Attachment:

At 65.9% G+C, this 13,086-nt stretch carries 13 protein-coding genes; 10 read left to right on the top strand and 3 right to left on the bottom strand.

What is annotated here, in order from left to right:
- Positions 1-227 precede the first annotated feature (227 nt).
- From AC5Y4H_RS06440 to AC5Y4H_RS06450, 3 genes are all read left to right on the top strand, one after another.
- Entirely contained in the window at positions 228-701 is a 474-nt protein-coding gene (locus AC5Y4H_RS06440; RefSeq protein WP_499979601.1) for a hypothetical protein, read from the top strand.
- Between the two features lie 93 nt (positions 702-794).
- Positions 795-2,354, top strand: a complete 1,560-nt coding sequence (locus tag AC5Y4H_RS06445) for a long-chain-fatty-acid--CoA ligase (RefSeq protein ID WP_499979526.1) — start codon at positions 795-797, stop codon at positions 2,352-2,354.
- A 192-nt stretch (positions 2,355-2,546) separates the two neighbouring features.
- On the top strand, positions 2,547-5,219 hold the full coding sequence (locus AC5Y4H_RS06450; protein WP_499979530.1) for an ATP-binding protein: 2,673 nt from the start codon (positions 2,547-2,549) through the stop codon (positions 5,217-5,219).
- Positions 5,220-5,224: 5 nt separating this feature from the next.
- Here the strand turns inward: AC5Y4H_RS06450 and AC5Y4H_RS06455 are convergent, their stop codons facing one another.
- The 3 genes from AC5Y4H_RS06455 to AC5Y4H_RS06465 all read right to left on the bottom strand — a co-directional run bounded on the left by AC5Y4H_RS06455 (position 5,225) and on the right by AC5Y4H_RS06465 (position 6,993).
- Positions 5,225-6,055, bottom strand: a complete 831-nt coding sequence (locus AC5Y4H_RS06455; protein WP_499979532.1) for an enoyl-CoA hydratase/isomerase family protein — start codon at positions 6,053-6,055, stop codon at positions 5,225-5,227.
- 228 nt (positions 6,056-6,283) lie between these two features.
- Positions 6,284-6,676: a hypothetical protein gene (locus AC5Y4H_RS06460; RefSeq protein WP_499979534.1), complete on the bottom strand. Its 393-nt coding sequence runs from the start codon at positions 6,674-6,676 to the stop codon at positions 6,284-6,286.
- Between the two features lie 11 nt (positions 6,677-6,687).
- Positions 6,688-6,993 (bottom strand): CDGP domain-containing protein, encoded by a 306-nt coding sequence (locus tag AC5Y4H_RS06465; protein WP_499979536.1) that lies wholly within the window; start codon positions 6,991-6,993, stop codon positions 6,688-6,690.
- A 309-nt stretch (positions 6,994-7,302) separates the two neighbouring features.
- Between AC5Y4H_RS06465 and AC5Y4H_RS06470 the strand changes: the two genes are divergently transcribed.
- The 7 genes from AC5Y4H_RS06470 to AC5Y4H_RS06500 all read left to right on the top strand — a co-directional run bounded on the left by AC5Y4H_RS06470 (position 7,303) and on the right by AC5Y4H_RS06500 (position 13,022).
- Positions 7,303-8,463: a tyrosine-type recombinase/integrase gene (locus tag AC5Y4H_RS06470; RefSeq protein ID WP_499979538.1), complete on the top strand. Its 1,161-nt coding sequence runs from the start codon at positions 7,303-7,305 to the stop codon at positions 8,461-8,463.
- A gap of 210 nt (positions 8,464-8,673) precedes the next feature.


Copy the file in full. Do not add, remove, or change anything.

At 65.9% G+C, this 13,086-nt stretch carries 13 protein-coding genes; 10 read left to right on the top strand and 3 right to left on the bottom strand.

What is annotated here, in order from left to right:
- Positions 1-227 precede the first annotated feature (227 nt).
- From AC5Y4H_RS06440 to AC5Y4H_RS06450, 3 genes are all read left to right on the top strand, one after another.
- Entirely contained in the window at positions 228-701 is a 474-nt protein-coding gene (locus AC5Y4H_RS06440; RefSeq protein WP_499979601.1) for a hypothetical protein, read from the top strand.
- Between the two features lie 93 nt (positions 702-794).
- Positions 795-2,354, top strand: a complete 1,560-nt coding sequence (locus tag AC5Y4H_RS06445) for a long-chain-fatty-acid--CoA ligase (RefSeq protein ID WP_499979526.1) — start codon at positions 795-797, stop codon at positions 2,352-2,354.
- A 192-nt stretch (positions 2,355-2,546) separates the two neighbouring features.
- On the top strand, positions 2,547-5,219 hold the full coding sequence (locus AC5Y4H_RS06450; protein WP_499979530.1) for an ATP-binding protein: 2,673 nt from the start codon (positions 2,547-2,549) through the stop codon (positions 5,217-5,219).
- Positions 5,220-5,224: 5 nt separating this feature from the next.
- Here the strand turns inward: AC5Y4H_RS06450 and AC5Y4H_RS06455 are convergent, their stop codons facing one another.
- The 3 genes from AC5Y4H_RS06455 to AC5Y4H_RS06465 all read right to left on the bottom strand — a co-directional run bounded on the left by AC5Y4H_RS06455 (position 5,225) and on the right by AC5Y4H_RS06465 (position 6,993).
- Positions 5,225-6,055, bottom strand: a complete 831-nt coding sequence (locus AC5Y4H_RS06455; protein WP_499979532.1) for an enoyl-CoA hydratase/isomerase family protein — start codon at positions 6,053-6,055, stop codon at positions 5,225-5,227.
- 228 nt (positions 6,056-6,283) lie between these two features.
- Positions 6,284-6,676: a hypothetical protein gene (locus AC5Y4H_RS06460; RefSeq protein WP_499979534.1), complete on the bottom strand. Its 393-nt coding sequence runs from the start codon at positions 6,674-6,676 to the stop codon at positions 6,284-6,286.
- Between the two features lie 11 nt (positions 6,677-6,687).
- Positions 6,688-6,993 (bottom strand): CDGP domain-containing protein, encoded by a 306-nt coding sequence (locus tag AC5Y4H_RS06465; protein WP_499979536.1) that lies wholly within the window; start codon positions 6,991-6,993, stop codon positions 6,688-6,690.
- A 309-nt stretch (positions 6,994-7,302) separates the two neighbouring features.
- Between AC5Y4H_RS06465 and AC5Y4H_RS06470 the strand changes: the two genes are divergently transcribed.
- The 7 genes from AC5Y4H_RS06470 to AC5Y4H_RS06500 all read left to right on the top strand — a co-directional run bounded on the left by AC5Y4H_RS06470 (position 7,303) and on the right by AC5Y4H_RS06500 (position 13,022).
- Positions 7,303-8,463: a tyrosine-type recombinase/integrase gene (locus tag AC5Y4H_RS06470; RefSeq protein ID WP_499979538.1), complete on the top strand. Its 1,161-nt coding sequence runs from the start codon at positions 7,303-7,305 to the stop codon at positions 8,461-8,463.
- A gap of 210 nt (positions 8,464-8,673) precedes the next feature.